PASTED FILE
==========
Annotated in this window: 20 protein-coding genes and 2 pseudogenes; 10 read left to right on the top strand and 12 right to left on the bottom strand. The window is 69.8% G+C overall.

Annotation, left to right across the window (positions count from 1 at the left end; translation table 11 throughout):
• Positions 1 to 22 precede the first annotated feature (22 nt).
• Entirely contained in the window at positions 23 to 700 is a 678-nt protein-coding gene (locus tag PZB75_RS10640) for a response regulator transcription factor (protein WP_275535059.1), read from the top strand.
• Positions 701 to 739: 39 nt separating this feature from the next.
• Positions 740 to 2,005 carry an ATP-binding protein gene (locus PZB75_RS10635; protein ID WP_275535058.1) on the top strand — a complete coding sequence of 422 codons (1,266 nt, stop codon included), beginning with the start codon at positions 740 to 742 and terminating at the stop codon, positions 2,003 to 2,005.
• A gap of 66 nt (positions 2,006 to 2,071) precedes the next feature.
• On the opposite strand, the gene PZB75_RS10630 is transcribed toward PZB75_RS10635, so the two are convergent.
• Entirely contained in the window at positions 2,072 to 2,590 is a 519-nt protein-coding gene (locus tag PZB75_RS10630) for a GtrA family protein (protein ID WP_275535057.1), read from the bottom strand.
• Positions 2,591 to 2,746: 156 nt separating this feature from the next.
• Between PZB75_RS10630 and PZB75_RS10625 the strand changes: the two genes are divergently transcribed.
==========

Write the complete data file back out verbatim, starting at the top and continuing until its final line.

Annotated in this window: 20 protein-coding genes and 2 pseudogenes; 10 read left to right on the top strand and 12 right to left on the bottom strand. The window is 69.8% G+C overall.

Annotation, left to right across the window (positions count from 1 at the left end; translation table 11 throughout):
• Positions 1 to 22 precede the first annotated feature (22 nt).
• Entirely contained in the window at positions 23 to 700 is a 678-nt protein-coding gene (locus tag PZB75_RS10640) for a response regulator transcription factor (protein WP_275535059.1), read from the top strand.
• Positions 701 to 739: 39 nt separating this feature from the next.
• Positions 740 to 2,005 carry an ATP-binding protein gene (locus PZB75_RS10635; protein ID WP_275535058.1) on the top strand — a complete coding sequence of 422 codons (1,266 nt, stop codon included), beginning with the start codon at positions 740 to 742 and terminating at the stop codon, positions 2,003 to 2,005.
• A gap of 66 nt (positions 2,006 to 2,071) precedes the next feature.
• On the opposite strand, the gene PZB75_RS10630 is transcribed toward PZB75_RS10635, so the two are convergent.
• Entirely contained in the window at positions 2,072 to 2,590 is a 519-nt protein-coding gene (locus tag PZB75_RS10630) for a GtrA family protein (protein ID WP_275535057.1), read from the bottom strand.
• Positions 2,591 to 2,746: 156 nt separating this feature from the next.
• Between PZB75_RS10630 and PZB75_RS10625 the strand changes: the two genes are divergently transcribed.